The Cal Poly softball team’s best season in five years was bittersweet last spring.
Sure, the Mustangs clawed out of the doldrums to rejuvenate the program and birthed a star in freshman pitcher Sierra Hyland. The season ended, however, when Cal Poly suffered a one-run loss in the final series of the season.
It was that single defeat that denied the Mustangs a share of the Big West Conference title and the conference’s automatic berth to an NCAA regional.
That type of heartbreak can fuel an entire offseason and build motivation and momentum for the year ahead, especially for returning players vowing vengeance. A similar experience certainly spurred the Mustangs baseball team to the best season in school history last year.
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Except in the case of softball, only three starters return, including only a single senior, and following through on vows to capture the conference crown could depend on how well those returners can indoctrinate a group of eight freshmen that literally make up half the team.
“The expectation is to be one game better,” Cal Poly head coach Jenny Condon said. “I’d like to see the postseason, and that’s our goal, to win the conference and get to the postseason. The kids feel like that’s doable.
“I think we’ve got a little bit more depth and a little bit more power, but we’re young. That would be probably our Achilles’ heel, but these freshmen, they’ve got a good softball IQ. The game doesn’t scare them. They’re pretty confident in themselves, and that will take us a long way.”
This weekend, it takes them to Tempe, Ariz., where the Mustangs will face Creighton in the season-opener today. Before the Arizona State-hosted Kajikawa Classic is finished, though, Cal Poly will also have played BYU, Cal, Oregon State and No. 2-ranked Oregon.
Hyland has laid out the blueprint for freshman success.
She won the Big West Pitcher of the Year award after going 26-8 in the circle with a 1.94 ERA in 2014. She also led the team in hitting (.366), doubles (11), home runs (6), RBI (36) and slugging (.570).
Although she came from Visalia El Diamante High with a sparkling résumé, Hyland exceeded all expectations, and her advice to help her new teammates attempt the same is simple.
“Honestly, I just tell them not to think too much,” Hyland said. “Just kind of go with it and don’t over-think because that’s when you will mess up. If you’re thinking too much, you won’t be as smooth as when you’re relaxed. You don’t know what you’re re doing, but then again, you kind of do because you’re not thinking as much.”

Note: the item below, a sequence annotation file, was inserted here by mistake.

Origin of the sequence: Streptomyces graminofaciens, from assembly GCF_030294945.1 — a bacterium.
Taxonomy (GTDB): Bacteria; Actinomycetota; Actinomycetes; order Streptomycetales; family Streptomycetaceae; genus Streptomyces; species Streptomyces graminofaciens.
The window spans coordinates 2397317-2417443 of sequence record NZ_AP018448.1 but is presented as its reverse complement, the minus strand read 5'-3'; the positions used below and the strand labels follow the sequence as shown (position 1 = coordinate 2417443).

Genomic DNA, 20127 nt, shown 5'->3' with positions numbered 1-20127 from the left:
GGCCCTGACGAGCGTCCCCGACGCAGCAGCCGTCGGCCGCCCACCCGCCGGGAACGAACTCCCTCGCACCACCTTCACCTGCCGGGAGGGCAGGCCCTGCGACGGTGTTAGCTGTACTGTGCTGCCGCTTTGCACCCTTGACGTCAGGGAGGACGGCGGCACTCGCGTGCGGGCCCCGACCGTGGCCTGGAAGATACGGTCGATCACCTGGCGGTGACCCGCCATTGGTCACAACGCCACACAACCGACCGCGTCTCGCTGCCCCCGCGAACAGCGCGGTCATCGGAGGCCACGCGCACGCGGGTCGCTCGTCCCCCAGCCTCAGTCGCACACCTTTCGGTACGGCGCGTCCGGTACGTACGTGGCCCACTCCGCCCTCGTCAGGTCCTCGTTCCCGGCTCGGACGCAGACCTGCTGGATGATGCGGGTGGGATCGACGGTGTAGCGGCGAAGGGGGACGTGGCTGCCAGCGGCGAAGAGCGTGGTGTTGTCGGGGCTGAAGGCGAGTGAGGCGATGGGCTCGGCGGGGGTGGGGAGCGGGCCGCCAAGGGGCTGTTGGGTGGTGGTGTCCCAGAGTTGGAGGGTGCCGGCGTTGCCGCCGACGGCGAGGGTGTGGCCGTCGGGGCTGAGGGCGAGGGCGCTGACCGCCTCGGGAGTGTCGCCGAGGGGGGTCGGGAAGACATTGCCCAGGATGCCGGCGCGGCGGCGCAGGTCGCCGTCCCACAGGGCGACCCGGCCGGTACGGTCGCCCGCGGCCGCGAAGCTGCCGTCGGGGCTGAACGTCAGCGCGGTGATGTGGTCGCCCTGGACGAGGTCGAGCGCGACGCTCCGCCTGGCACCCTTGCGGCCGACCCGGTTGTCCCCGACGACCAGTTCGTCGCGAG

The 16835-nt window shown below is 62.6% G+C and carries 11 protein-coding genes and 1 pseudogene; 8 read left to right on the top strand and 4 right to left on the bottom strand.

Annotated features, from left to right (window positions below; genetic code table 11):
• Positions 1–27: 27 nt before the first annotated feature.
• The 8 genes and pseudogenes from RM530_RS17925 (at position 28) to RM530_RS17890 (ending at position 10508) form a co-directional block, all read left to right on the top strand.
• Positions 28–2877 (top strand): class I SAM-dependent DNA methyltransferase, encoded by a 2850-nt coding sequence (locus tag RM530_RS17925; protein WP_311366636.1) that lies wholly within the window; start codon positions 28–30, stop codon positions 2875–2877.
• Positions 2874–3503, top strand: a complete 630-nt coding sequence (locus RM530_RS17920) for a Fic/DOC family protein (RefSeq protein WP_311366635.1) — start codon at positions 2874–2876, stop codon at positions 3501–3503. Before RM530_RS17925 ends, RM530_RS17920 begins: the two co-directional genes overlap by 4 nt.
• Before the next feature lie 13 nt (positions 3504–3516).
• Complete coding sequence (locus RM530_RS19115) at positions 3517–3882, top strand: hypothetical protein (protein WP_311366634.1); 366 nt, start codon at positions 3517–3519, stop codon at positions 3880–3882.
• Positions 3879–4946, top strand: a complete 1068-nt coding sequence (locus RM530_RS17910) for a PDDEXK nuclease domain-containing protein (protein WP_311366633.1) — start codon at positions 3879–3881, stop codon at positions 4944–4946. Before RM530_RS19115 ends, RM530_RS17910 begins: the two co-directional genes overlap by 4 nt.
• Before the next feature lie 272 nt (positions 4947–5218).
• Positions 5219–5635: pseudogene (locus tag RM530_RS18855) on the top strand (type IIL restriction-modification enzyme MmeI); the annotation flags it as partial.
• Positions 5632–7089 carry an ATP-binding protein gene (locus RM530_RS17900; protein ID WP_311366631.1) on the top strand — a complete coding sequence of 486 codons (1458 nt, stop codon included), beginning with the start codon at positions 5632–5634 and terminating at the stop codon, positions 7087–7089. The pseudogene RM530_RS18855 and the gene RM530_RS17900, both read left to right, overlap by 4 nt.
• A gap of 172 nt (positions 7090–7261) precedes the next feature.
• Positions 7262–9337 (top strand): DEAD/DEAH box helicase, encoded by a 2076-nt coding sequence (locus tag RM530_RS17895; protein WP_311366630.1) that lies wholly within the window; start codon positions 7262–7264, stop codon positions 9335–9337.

The team’s second-leading hitter, left fielder Emily Ceccacci, is also back after a career year in which she batted .356 with 63 hits and four triples.
The lone senior, Ceccacci feels the urgency to win as much as anyone and is definitely feeding on the disappointing end to 2014.
“We were so close last year to getting that championship,” Ceccacci said. “I know we have eight freshmen, but I don’t care. We’re ready to take it, and I just hope I stay as consistent as I was last year.”
The other returning starter is Big West all-freshman honoree Courtney Tyler, who will start in right field. Tyler hit .292 last season and was third on the team in slugging (.415).
Freshman centerfielder Amanda Sandoval will complete the outfield. She may be unproven at the college level, but Sandoval was part of a proven winner in high school. Her sophomore season at Norco High ended with the Cougars ranked first in California by ESPN.
Fellow freshmen Lindsey Chalmers and Stephanie Heyward could also play big roles.
Chalmers should back up Hyland in the circle. She was the CIF-North Coast Player of the Year after going 15-4 with a 0.32 ERA last season at San Ramon California High.
Heyward, the cousin of new St. Louis Cardinals outfielder Jason Heyward, can also pitch and figures to play in the Mustangs’ infield as well.
Condon is confident in all aspects from pitching to hitting to defense. For now, much of that assurance can be taken only on her word. Cal Poly, however, will best tested well early on. Besides meeting Oregon, the Mustangs face No. 3 Alabama and No. 1 Florida before the end of the month and play twice against perennial power Stanford.
The all-new starting infield will be a work in progress to start the season, and that could lead to some inconsistency defensively, but the coach said it will not linger.
“I feel good about our defense,” Condon said. “I think we’re solid, but I know we’re going to make mistakes. That’s going to happen, and we’re going to play through them, but I don’t think we’ll continue to make them. We’ll make mistakes, and we’ll learn from them and move on from that.”